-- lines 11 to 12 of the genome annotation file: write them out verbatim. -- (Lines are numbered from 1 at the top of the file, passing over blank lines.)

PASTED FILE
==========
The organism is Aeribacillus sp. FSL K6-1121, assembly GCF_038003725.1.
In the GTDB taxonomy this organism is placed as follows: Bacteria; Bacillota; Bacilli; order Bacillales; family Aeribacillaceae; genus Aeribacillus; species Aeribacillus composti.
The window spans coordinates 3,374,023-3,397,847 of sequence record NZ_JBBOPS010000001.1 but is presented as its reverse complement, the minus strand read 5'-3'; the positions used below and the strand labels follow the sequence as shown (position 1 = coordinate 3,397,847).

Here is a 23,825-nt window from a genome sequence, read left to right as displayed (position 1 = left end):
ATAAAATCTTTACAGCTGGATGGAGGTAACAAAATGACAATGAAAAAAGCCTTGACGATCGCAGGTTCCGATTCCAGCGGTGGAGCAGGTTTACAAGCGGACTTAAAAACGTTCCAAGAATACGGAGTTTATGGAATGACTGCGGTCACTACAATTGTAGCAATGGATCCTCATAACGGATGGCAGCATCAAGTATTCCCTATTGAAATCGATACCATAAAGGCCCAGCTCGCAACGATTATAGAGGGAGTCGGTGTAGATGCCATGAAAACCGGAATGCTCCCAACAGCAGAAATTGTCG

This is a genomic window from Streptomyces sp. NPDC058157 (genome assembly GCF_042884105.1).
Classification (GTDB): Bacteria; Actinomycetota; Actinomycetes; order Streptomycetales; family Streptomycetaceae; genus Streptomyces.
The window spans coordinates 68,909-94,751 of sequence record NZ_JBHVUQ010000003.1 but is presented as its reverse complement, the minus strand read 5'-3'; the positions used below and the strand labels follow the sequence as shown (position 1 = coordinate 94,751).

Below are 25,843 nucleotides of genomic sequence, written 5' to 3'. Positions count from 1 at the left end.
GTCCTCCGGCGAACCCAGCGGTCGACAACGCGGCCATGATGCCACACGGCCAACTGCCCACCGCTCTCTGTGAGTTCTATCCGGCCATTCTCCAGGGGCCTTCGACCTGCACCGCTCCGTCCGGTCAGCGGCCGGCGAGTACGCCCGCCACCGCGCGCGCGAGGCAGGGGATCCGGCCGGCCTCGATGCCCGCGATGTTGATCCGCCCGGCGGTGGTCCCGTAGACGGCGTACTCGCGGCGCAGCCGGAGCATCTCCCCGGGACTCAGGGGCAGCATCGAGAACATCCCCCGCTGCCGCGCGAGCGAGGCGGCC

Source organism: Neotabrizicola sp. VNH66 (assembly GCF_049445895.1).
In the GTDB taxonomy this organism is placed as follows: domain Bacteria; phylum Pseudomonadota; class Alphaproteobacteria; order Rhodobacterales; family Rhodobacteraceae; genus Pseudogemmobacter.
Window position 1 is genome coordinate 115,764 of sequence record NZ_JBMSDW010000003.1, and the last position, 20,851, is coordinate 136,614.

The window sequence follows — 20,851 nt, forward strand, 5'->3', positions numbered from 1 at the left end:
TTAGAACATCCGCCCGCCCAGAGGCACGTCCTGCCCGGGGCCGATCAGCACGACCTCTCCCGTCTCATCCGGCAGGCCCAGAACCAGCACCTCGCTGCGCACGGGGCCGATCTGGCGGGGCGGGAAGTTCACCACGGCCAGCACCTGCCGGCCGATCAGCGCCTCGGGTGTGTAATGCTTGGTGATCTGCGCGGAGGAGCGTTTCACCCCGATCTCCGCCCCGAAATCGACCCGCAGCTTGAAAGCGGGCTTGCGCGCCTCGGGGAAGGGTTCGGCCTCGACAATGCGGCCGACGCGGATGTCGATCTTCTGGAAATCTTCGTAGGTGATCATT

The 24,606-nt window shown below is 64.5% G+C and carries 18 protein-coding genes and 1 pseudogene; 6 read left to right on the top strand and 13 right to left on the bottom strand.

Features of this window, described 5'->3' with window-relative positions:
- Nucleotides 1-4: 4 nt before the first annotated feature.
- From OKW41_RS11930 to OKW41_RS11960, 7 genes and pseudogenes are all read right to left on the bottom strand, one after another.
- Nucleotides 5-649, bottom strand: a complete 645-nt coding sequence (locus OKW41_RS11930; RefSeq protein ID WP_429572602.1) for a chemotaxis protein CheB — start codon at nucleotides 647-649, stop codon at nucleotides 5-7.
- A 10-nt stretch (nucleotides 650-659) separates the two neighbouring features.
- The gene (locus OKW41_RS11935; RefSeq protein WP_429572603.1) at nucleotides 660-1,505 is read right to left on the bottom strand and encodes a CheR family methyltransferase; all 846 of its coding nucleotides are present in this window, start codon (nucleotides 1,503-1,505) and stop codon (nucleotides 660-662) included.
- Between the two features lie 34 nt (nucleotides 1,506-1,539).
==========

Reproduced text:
Source organism: Neotabrizicola sp. VNH66 (assembly GCF_049445895.1).
In the GTDB taxonomy this organism is placed as follows: domain Bacteria; phylum Pseudomonadota; class Alphaproteobacteria; order Rhodobacterales; family Rhodobacteraceae; genus Pseudogemmobacter.